Let's Play Every GameCube Game, Part 30


Power Rangers Dino Thunder

Power Rangers Dino Thunder (Pacific Coast Power & Light/THQ, 2004)


This generic action game was developed by a studio that sounds like a utility company in disguise. It's extremely boring, and letting me play as a giant dinosaur while also yelling at me if I step on cars is a strange combination for a children's game.


The Powerpuff Girls: Relish Rampage - Pickled Edition

The Powerpuff Girls: Relish Rampage - Pickled Edition (VIS Entertainment/BAM! Entertainment, 2002)


You fly around the city as a group and can freely switch between characters, but there's nothing remotely interesting happening anywhere and you can't interact with the city at all except to get in NPC's way. What's the point of creating a (sort of) open world if it's going to be this dead?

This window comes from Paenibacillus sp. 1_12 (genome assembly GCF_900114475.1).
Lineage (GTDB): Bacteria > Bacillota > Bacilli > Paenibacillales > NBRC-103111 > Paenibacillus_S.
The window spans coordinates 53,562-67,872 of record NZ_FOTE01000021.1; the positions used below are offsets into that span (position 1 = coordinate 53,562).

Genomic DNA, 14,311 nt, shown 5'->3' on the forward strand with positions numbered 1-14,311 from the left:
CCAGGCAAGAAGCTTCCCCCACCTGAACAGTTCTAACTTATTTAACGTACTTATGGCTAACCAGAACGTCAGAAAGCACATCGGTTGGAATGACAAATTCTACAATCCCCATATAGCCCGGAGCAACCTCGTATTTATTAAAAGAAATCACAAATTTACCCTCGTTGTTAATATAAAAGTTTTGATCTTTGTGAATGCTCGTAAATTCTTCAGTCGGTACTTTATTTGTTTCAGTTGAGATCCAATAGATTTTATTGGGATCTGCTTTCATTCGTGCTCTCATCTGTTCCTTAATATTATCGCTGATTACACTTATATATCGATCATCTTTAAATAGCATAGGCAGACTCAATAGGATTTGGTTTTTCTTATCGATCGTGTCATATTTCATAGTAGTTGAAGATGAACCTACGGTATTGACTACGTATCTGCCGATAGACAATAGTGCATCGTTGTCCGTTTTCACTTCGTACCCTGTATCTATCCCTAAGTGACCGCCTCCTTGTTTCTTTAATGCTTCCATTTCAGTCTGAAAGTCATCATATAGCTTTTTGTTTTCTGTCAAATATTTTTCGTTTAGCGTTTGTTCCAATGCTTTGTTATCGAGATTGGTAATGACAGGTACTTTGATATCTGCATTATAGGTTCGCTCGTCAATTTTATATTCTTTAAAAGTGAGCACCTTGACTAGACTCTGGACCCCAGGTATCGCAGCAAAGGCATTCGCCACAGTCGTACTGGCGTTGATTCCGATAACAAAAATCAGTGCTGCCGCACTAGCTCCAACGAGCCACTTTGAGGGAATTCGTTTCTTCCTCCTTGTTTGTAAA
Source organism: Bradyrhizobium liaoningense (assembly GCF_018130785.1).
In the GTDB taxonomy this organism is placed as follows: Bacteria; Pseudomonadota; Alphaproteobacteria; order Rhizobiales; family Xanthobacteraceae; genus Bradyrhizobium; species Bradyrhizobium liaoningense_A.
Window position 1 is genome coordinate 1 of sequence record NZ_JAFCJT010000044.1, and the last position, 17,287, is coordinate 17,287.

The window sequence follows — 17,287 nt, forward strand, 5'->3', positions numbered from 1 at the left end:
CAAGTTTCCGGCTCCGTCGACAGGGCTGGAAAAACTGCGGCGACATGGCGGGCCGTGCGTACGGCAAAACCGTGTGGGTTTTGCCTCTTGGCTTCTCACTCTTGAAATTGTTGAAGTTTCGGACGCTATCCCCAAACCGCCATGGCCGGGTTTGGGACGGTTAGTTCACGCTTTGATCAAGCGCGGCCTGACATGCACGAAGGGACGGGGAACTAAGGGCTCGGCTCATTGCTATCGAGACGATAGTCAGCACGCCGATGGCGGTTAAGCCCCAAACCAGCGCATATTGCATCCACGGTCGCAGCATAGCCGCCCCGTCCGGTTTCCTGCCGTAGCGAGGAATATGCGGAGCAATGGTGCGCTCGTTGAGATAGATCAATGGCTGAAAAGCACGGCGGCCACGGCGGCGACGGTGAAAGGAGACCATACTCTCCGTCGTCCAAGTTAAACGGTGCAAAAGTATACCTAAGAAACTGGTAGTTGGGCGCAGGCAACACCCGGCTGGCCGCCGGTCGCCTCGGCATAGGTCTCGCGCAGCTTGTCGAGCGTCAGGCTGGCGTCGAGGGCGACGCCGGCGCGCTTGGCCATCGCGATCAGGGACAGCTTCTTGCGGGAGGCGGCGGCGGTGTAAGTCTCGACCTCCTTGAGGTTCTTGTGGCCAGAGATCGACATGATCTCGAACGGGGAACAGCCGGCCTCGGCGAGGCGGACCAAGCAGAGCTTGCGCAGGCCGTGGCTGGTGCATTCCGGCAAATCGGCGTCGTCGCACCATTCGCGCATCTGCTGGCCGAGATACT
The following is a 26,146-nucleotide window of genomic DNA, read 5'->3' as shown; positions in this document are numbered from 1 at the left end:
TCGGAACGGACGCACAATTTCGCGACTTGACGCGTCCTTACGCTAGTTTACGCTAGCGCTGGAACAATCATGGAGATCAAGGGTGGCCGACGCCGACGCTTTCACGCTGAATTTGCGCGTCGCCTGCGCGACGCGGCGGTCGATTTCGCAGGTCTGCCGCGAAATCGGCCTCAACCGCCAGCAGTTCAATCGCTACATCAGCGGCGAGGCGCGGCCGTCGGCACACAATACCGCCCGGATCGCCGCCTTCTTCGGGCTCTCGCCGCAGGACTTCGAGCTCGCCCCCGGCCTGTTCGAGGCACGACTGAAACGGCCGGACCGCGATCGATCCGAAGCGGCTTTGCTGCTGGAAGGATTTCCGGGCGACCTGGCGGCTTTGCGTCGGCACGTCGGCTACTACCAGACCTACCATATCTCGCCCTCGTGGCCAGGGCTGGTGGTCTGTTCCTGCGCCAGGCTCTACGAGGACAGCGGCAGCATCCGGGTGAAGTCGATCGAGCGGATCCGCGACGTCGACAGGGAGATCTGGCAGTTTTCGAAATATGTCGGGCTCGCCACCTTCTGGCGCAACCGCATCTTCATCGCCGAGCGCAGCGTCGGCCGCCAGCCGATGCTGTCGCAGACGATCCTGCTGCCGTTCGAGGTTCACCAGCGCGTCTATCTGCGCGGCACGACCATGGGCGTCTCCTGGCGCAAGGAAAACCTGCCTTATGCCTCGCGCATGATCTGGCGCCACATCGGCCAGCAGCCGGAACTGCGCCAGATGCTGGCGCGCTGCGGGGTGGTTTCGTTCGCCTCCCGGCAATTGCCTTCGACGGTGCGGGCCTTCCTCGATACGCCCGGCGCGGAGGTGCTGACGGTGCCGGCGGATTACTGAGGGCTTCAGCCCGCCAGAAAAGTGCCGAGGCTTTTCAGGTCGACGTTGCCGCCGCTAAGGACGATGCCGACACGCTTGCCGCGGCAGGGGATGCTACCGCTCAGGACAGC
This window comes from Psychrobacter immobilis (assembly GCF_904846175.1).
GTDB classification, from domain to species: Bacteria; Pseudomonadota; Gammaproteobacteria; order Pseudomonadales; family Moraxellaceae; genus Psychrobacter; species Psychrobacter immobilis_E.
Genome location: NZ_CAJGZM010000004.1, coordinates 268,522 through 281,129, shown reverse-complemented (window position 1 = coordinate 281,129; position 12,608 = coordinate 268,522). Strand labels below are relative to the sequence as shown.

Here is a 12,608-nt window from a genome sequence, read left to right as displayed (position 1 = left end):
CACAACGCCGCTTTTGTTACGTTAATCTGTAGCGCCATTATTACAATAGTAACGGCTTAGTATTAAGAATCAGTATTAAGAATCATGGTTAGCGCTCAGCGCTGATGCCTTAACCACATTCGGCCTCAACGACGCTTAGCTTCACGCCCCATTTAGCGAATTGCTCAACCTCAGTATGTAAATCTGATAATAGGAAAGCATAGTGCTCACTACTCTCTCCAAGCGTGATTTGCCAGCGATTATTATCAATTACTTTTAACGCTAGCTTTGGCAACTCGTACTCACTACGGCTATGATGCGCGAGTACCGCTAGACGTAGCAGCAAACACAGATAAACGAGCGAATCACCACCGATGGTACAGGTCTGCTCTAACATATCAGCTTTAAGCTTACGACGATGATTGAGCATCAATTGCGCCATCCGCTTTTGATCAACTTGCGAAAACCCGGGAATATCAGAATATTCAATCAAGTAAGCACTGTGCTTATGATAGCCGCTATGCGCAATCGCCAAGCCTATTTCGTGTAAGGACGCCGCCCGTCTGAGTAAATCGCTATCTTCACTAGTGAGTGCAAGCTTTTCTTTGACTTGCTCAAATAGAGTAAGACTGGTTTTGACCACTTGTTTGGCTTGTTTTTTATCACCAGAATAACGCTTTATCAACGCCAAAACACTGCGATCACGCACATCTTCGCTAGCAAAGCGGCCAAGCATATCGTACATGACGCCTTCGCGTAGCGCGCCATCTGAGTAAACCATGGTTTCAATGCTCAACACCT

Prince of Persia: The Sands of Time

Prince of Persia: The Sands of Time (Ubisoft Montreal/Ubisoft, 2003)


This time-traveling take on the classic Prince of Persia franchise marked the series' critical height, and you can clearly see how the time behind it would go on to make Assassin's Creed four years later. Deaths being narrated as mistakes in the story is reminiscent of what games like Bastion would do with framed narratives much later. It would be going on the list, but I've owned this and the other two GCN PoP games on Steam for probably 10 years now, and I should probably actually play them there.


Prince of Persia: The Two Thrones